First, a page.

The Southern Dairy Hub would like to wish everyone a Merry Christmas and a Happy New Year! While it has been another challenging year on many fronts across the region and nationally we are proud of what we have been able to achieve in 2021. We are looking forward to what 2022 brings and all the exciting things we hope to accomplish!
Key Decisions this week:
• We will start to push the round length out to 30 days as pasture cover allows
• The clover is really starting to flourish in all four farmlets so bloat oil has been going through the inline dispenser for the water troughs for the last 3 weeks.
• The Std Kale herd will be offered 3kgDM of Barley/PKE and the LI Kale herd 2kgDM Barley/PKE blend from Thursday afternoon to fill the slight deficit in these herds.
o Why: to minimise the risk of lower feeding levels impacting production whilst we wait for the moisture and N fertilizer to start working in the system.
o The Std Kale herd’s average pasture cover has dropped off significantly in the past week so the supplement will allow us to hold the rotation and give covers the chance to lift again.
• Cows in both the Std FB and LI FB herds that currently have a BCS of 3.5 will be offered 2kg of PKE through the shed to protect their BCS from dropping further.
o Why PKE and not the blend offered to the kale herds? PKE is the supplement of choice for farms without inshed feeding as it can be safely group fed in paddocks. We have just bypassed the group feeding option but do inflate the amount fed by 15% to account for the additional wastage that would occur if it was offered in paddock in trailers.
• Pdk 27 for the Std FB herd will be brought back into the rotation and pre-graze mown.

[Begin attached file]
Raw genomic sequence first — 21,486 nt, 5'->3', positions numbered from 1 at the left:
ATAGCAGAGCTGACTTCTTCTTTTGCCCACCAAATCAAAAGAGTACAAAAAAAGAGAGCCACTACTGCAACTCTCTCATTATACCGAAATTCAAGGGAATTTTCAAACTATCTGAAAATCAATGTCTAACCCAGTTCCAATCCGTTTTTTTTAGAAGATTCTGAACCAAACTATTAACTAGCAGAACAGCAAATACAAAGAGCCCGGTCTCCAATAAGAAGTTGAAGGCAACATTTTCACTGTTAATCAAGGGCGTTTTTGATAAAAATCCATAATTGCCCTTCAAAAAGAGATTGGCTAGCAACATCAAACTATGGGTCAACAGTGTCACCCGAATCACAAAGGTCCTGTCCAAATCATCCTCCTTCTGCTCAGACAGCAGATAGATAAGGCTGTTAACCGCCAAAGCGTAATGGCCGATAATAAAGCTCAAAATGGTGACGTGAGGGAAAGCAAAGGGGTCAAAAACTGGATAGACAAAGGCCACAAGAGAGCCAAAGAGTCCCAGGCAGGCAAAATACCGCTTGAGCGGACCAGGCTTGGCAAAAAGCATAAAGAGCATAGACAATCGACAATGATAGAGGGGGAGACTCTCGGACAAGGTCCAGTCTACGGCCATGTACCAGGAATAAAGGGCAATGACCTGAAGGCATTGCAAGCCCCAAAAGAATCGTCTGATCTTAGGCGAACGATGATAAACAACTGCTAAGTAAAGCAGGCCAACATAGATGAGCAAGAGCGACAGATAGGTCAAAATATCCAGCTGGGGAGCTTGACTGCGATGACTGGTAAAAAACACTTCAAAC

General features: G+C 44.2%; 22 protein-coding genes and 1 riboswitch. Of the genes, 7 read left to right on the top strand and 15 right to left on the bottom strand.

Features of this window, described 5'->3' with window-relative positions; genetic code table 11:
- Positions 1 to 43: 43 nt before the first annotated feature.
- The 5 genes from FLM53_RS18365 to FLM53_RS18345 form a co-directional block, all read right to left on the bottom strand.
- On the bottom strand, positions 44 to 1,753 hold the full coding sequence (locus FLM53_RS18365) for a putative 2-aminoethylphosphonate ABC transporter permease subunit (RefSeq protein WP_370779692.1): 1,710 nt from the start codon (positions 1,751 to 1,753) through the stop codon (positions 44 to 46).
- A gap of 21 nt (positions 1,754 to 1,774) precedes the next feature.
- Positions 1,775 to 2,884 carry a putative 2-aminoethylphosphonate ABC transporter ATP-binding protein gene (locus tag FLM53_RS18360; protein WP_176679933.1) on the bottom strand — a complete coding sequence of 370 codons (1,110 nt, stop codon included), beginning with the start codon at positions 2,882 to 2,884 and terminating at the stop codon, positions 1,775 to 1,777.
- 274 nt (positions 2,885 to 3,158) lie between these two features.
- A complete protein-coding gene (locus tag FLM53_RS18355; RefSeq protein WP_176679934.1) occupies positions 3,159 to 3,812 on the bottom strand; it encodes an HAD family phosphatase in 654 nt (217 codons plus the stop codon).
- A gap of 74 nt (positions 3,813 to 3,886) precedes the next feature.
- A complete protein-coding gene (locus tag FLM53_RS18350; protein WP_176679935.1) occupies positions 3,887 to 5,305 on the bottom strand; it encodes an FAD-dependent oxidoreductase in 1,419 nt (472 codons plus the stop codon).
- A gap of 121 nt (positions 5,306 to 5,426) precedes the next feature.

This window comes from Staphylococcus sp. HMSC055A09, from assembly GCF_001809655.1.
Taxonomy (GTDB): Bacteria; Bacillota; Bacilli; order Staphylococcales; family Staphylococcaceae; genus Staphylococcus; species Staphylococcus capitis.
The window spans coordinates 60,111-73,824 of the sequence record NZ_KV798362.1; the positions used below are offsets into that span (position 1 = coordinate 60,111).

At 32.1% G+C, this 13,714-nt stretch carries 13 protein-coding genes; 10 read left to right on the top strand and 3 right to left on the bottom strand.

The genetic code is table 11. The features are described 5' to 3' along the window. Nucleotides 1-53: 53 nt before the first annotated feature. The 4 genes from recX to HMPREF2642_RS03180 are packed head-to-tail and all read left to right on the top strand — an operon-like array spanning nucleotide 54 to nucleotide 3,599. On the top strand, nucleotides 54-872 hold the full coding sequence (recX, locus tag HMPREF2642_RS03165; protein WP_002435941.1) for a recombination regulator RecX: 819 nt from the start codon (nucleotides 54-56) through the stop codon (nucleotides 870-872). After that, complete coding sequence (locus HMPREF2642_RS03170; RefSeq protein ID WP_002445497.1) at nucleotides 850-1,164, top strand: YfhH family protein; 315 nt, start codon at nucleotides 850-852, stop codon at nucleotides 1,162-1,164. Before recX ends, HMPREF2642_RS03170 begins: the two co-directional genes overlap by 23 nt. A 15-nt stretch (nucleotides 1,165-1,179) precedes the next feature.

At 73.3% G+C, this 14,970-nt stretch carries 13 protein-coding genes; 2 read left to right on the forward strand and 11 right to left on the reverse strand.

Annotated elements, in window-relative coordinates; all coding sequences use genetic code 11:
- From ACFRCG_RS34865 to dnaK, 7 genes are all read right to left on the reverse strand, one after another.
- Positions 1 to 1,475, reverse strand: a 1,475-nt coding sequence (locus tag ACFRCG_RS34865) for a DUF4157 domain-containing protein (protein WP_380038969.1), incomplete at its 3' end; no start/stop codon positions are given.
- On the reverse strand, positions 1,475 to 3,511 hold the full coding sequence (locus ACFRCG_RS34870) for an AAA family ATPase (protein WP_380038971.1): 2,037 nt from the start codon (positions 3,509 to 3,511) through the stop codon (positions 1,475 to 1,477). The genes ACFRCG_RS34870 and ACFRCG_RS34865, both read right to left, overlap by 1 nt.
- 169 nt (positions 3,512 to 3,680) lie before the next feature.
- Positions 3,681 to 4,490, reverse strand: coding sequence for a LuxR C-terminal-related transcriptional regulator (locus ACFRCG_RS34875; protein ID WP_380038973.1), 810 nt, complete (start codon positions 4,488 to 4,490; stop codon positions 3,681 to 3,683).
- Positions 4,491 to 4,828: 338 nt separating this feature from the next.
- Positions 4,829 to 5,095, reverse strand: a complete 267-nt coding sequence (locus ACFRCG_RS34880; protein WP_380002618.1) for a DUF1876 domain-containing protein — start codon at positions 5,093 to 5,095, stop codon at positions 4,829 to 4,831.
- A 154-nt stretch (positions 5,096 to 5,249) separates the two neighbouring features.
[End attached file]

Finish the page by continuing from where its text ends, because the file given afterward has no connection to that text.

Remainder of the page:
o Why: While it is above the required pre-graze target the quality is still OK and with a potential pasture shortfall a bit further down the wedge, grazing this paddock will allow the others a few more days to grow
• N fertilizer was planned to be applied to the standard farmlets over the next week, however with the current drying winds and lower soil moisture, this has been put on hold until the rain comes.
o Why: To ensure we get the best response from our $$ investment.
• Several new grass paddocks are close to their first nip off grazing. The pull test will be used to identify those that are ready for grazing and they have been included in the grazing plan for next week.
• Tail paint will be reapplied on Friday morning, as it is every week and the cow numbers recorded.
• With the differences in stocking rate, paddocks available and average pasture cover we are now offering different amounts of pasture across the farmlets. This results in each herd having a different pre-graze target on our 25-day rotation. Added to this is the complication of grazing some paddocks for 24 hours and others for 36 hours. To help with feeding decisions the weekly grazing plan includes the pre-graze target for each paddock for each farmlet (Table 3; Figure 3).
• Milk production continues to fluctuate around 1.6 to 1.8 MS/cow/day. With an improvement in pasture quality, we just need better growth to keep milk production on track without lots of supplementary feed
• Both the LI herds are still ahead in production season to date however the Std FB is 20 kgMS/ha less and the Std Kale has slipped a bit and are now even with last season's production.
• The remaining 12 calves were weaned from milk this week, and all weighed at the same time.
• The R2’s had the bulls taken out this week and received their next dose of selenium, copper and a B12 injection.
• The feed quality results from samples collected earlier in December are now available and there were a few differences noted between the farmlets
o Std pastures were lower in dry matter, lignin and neutral detergent fibre (NDF) indicating potentially less stem/seed head and more leaf.
o Std pastures were higher in crude protein, energy, phosphorus (P) and sulphur (S). Crude protein differences will be driven by the different N fertiliser regimes. We were not expecting differences in P & S as the maintenance fertiliser applications are calculated to achieve similar Olsen P levels across the farmlets and a special ammo blend is used for the LI farmlets in spring to balance the S applications
o The fodder beet farmlet pastures were higher in potassium (K) but lower in Ca. This may be a random result and was not linked to whether the paddocks were in the effluent area or not.
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